Private Project

Sugar Water

A candid explanation of the Toxic Water Crisis in South Florida’s Everglades as told first hand by scientists, residents, farmers, business owners, and indigenous peoples.

  • Rick Jacques
  • Rick Jacques
  • Alexander Krause
  • Rick Jacques
  • Alexander Krause
  • Toga Cox
    Sound Mastering
  • Taylor Jacques
    Camera Assistant
  • Project Type:
    Documentary, Feature
  • Genres:
    Environmental, nature, public, social justice, political, Journalistic, science
  • Runtime:
    1 hour 14 minutes 35 seconds
  • Completion Date:
    November 19, 2021
  • Production Budget:
    20,000 USD
  • Country of Origin:
    United States
  • Country of Filming:
    United States
  • Shooting Format:
  • Aspect Ratio:
  • Film Color:
  • First-time Filmmaker:
  • Student Project:
Director Biography - Rick Jacques

Rick Jacques (1989) is an American Film Director, Cinematographer, and the founder of Lucky Lefty, an independent, Brooklyn-Based Studio specializing in video production and creative development.

Originally from Palm Beach County, Rick is the love child of a Florida Detective and a Runaway from Indiana. He utilizes a nimble team of collaborators to travel the world filming documentary film and cinematic commercial commissions for global brands such as Nike, Google, and Starbucks.

In 2019, Lucky Lefty began self-producing a documentary film, Sugar Water. Over 24 days of shooting by plane, boat and scuba, this feature length project ties human activity and development directly to the rapid decline of the Everglades Biosphere.

Since August 2020, Rick, his wife, and daughter have been living on an undisclosed ranch developing new documentary projects, metalworking, flying aircraft, entertaining friends, cooking, and playing music.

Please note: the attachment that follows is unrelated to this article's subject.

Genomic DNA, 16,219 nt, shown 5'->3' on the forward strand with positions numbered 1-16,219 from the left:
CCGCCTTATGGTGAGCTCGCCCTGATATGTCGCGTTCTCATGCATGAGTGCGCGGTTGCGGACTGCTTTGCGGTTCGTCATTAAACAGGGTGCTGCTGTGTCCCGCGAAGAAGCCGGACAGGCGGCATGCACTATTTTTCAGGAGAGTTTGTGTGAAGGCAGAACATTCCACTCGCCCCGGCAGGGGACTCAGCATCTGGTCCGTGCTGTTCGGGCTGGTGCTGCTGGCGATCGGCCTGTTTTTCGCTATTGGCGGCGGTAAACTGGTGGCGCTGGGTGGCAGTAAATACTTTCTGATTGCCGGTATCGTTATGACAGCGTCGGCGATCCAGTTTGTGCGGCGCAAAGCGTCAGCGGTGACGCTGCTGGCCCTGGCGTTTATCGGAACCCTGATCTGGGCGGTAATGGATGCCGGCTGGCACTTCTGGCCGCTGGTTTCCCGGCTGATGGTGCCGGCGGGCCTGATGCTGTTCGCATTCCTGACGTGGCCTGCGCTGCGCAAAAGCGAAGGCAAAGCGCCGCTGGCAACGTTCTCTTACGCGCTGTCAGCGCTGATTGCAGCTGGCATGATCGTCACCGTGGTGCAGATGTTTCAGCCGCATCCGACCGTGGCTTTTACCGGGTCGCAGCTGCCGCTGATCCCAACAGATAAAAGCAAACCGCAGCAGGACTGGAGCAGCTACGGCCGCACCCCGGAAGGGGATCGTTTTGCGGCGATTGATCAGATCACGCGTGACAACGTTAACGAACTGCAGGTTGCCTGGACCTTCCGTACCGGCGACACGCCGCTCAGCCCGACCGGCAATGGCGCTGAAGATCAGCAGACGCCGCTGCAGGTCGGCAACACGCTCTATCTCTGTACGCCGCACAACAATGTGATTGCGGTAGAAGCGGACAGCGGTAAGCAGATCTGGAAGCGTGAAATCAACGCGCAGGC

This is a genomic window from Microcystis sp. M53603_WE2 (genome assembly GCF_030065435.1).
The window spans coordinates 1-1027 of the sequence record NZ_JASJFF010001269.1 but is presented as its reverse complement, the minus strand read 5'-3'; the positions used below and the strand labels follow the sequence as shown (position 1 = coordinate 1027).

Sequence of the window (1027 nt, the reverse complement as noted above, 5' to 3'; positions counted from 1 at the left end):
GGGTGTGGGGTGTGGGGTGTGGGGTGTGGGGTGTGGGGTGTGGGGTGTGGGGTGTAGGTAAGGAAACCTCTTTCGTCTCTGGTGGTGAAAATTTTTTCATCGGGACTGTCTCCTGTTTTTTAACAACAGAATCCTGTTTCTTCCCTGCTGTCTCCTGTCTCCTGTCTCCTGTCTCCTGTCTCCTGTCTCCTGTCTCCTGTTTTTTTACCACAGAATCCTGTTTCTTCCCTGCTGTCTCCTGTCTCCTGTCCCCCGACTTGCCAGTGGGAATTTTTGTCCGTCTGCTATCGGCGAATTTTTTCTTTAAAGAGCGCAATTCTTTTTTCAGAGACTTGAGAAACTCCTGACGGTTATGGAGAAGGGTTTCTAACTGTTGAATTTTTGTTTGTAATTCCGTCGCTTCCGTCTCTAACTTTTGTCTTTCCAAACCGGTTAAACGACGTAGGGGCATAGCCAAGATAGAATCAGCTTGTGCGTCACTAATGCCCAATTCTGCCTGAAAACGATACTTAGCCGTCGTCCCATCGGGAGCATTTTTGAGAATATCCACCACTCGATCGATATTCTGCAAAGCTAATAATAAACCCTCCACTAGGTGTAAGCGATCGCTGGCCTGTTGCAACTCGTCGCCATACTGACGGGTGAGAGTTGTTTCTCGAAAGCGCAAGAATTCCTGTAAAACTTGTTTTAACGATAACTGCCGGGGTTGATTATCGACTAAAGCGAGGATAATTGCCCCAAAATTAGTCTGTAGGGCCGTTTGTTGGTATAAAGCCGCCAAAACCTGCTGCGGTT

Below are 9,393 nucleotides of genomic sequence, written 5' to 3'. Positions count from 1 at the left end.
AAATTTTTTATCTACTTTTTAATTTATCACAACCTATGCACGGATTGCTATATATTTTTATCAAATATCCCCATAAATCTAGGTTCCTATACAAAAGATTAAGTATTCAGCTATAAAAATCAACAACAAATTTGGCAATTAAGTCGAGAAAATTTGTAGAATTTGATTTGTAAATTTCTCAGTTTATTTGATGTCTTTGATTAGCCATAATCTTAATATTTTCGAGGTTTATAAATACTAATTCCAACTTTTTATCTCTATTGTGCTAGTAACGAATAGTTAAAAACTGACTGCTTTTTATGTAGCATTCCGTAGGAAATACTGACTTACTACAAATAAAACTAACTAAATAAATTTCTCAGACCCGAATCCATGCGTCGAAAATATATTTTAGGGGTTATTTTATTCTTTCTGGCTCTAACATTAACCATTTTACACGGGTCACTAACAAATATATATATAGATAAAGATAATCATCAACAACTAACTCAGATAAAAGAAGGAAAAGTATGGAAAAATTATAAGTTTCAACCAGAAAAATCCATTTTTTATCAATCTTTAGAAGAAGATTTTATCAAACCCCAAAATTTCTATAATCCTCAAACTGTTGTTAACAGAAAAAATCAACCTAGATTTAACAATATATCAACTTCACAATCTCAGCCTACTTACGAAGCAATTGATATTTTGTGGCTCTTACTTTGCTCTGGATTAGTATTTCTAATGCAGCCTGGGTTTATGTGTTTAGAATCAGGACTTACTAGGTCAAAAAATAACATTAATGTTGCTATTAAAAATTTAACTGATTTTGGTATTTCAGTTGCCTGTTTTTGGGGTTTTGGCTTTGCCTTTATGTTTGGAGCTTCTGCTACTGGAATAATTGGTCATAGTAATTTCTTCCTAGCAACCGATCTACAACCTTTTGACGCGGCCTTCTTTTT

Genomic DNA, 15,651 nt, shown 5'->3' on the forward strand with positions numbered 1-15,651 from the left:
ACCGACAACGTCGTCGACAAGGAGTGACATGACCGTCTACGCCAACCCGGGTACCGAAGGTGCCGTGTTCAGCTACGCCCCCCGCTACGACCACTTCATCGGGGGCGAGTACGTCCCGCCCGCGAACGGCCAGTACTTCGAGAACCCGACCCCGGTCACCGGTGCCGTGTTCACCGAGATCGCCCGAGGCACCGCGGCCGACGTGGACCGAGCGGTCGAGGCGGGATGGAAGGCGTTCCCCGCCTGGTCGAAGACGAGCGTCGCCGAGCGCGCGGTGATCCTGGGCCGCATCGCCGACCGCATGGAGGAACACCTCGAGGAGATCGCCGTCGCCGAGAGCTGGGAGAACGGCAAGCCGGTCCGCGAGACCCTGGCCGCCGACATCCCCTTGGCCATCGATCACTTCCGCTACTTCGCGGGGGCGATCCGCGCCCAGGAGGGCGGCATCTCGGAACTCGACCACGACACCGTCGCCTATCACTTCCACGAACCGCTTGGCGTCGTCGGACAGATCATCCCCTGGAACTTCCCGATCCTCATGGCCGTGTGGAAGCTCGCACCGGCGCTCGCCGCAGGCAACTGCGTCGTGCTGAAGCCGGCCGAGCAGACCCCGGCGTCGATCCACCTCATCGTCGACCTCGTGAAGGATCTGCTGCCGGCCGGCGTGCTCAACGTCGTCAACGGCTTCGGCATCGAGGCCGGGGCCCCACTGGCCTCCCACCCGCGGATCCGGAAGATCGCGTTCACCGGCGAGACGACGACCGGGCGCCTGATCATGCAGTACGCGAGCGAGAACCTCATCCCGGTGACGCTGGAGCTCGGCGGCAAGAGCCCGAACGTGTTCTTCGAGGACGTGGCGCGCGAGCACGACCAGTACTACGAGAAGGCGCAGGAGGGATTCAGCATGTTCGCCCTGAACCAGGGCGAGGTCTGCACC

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Director Statement

I set out with intentions to glorify the unique landscape that is my childhood backyard. Initially I would be documenting orchids, colorful birds, and modern-day dinosaurs but as soon as I left the pavement it became apparent that there was much more to discover beneath the surface. Predators and their venom that I was wary of encountering would pale in comparison to the invisible threats in the air and waist deep water through which I waded.

Following numerous interviews with scientists, business owners, farmers, residents, and indigenous peoples - the future and needs of this Biosphere became clear. It's time to move past the kid-glove specials produced by NatGeo and PBS which romanticize the National Park like its 1890 and re-examine what the Everglades are in the present day; paved, contaminated and redefined.

It is my hope that the opinions conveyed through this film enlighten the public on these complex environmental issues as we race to diagnose and remedy Florida's toxic water crisis.